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Is it possible to generate an inverse of an order 3 tensor? If so, how? I have been searching for a couple days, and cannot seem to find anything online to help with this.

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What do you mean by inverse here? – Qiaochu Yuan Jun 17 '12 at 7:31
With a matrix M, the inverse of the matrix M multiplied by the matrix M is the Identity Matrix. Much like x * 1/x = 1 for scalar values. – BryanLemon Jun 19 '12 at 23:35
That is a definition of the inverse of a matrix. What do you mean by the inverse of an order 3 tensor? – Qiaochu Yuan Jun 20 '12 at 1:11

Think about how to regard an order 3 tensor as a linear map of spaces of the same dimension?

$$V^3 \rightarrow \mathbb R$$

$$V\rightarrow L(V,V)$$

$$L(V,V)\rightarrow V$$


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I am trying to figure out what to make of this answer. Would I be correct in assuming that it is possible to take the inverse of an order 3 tensor? – BryanLemon Jun 19 '12 at 23:42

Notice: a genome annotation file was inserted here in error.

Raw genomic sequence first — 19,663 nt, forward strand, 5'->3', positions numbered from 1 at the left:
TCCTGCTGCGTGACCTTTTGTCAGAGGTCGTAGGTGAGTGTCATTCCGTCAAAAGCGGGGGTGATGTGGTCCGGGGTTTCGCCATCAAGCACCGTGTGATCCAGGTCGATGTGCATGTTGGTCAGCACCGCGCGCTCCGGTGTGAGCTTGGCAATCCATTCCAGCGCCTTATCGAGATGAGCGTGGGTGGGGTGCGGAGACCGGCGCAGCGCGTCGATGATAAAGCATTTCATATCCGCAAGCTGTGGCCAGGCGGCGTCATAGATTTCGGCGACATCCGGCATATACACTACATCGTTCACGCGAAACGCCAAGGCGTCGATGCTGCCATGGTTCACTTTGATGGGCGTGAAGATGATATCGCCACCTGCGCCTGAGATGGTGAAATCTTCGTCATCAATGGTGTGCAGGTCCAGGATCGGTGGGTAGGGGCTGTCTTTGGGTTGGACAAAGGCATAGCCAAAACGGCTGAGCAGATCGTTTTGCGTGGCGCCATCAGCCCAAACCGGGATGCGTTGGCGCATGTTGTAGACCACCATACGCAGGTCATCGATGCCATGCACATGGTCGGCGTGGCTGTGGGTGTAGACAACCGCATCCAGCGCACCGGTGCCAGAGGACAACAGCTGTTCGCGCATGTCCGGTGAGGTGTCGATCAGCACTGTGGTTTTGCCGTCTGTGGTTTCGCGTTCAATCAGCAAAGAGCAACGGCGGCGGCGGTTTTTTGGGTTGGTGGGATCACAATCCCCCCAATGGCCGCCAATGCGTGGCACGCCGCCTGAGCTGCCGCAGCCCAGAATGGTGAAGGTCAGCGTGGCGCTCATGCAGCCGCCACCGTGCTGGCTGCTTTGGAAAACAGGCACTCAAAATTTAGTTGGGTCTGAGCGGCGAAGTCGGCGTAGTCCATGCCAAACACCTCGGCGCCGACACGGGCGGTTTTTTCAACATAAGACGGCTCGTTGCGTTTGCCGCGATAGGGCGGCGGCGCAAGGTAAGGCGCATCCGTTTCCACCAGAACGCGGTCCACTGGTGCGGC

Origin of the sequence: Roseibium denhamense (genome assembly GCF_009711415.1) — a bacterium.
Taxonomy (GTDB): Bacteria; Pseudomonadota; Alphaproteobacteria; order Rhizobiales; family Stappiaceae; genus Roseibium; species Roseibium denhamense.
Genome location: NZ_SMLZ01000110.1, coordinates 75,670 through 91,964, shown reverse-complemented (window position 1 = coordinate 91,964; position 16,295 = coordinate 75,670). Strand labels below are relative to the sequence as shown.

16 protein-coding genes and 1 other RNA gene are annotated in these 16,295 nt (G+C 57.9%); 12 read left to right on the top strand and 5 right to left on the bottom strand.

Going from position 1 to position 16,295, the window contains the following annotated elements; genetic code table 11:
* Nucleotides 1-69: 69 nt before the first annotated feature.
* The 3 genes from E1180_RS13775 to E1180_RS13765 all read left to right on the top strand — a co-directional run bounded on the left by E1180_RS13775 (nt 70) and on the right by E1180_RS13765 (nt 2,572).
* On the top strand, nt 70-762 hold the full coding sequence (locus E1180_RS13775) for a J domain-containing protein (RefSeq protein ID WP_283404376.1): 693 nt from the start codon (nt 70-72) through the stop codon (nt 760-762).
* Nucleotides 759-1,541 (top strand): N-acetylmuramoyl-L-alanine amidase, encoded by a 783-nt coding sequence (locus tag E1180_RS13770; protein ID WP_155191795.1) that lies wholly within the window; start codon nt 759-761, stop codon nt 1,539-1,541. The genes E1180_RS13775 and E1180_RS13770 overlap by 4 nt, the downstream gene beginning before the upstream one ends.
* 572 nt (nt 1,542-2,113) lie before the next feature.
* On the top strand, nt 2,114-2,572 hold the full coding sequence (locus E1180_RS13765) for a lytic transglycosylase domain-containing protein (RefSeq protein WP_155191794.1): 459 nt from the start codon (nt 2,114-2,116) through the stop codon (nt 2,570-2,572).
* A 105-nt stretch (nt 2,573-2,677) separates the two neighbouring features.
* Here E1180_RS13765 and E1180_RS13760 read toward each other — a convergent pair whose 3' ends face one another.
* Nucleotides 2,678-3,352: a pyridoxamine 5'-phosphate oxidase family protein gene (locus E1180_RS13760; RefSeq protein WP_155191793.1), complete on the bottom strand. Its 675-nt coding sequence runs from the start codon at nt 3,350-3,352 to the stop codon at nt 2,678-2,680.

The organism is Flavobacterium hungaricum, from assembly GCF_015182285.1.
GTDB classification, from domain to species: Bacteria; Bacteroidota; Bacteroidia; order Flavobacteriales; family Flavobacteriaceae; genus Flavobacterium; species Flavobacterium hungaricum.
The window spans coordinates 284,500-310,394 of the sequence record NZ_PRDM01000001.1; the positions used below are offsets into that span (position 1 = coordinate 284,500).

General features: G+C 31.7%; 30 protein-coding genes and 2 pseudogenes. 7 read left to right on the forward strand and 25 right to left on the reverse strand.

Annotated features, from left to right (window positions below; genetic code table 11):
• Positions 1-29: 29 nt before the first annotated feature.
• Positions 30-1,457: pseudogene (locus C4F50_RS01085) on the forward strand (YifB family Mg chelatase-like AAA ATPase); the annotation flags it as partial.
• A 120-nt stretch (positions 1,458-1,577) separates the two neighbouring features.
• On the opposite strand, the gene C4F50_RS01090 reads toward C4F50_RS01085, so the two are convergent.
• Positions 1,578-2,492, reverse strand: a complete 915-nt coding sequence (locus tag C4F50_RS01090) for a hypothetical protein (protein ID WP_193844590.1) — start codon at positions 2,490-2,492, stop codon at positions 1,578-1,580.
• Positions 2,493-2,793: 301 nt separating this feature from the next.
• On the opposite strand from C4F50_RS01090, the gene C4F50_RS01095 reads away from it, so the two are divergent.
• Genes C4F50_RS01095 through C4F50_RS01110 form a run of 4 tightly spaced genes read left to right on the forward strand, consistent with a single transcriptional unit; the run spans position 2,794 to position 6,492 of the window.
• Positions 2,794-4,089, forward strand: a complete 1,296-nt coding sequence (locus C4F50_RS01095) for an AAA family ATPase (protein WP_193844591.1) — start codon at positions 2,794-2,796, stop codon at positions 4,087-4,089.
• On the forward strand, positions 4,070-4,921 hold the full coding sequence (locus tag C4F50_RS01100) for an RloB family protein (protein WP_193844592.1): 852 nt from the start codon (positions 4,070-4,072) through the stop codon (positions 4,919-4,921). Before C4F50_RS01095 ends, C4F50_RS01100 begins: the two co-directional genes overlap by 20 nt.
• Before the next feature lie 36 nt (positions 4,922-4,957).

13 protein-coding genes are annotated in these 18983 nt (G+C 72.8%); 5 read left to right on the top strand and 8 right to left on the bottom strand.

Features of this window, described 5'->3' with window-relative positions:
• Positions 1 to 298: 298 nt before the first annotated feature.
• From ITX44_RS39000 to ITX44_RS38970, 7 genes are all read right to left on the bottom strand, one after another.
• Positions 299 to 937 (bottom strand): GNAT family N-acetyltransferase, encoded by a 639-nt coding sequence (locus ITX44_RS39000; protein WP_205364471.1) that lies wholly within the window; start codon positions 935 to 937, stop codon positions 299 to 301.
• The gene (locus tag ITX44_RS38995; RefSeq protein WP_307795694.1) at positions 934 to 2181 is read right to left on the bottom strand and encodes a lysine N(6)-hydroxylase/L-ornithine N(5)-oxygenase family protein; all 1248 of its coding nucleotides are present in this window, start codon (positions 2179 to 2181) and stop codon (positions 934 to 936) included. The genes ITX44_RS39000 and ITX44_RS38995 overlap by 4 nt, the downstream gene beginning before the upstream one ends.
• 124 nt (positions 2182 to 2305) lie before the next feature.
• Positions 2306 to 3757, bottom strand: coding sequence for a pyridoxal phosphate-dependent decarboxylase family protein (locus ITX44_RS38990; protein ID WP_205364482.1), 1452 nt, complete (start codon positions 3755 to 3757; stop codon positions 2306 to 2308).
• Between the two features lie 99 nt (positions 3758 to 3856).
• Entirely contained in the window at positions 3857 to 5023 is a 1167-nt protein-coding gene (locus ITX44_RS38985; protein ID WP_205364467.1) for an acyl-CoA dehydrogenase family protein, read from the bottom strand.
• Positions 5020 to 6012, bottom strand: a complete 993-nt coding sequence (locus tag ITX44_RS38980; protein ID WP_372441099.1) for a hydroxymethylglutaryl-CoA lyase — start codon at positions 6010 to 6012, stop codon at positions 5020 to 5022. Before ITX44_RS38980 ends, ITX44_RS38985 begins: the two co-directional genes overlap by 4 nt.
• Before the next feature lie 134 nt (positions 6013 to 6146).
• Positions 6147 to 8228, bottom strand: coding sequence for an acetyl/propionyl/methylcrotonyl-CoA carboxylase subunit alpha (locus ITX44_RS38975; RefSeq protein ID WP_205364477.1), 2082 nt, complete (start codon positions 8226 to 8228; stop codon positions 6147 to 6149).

@Bryan: no. Blah is trying to clue you in on the fact that an order $3$ tensor cannot be naturally realized as a map from a vector space to itself; it can only be realized as maps between vector spaces of different dimension (if $\dim V > 1$), and no such map can have an inverse. – Qiaochu Yuan Jun 20 '12 at 1:11
I was afraid of that. Thanks. – BryanLemon Jun 20 '12 at 4:40
@QiaochuYuan I would be grateful if you could give me a reference or helpful link to a proof/further exposition on the statement that "no such map can have an inverse". – Drone Scientist Mar 11 '15 at 12:40

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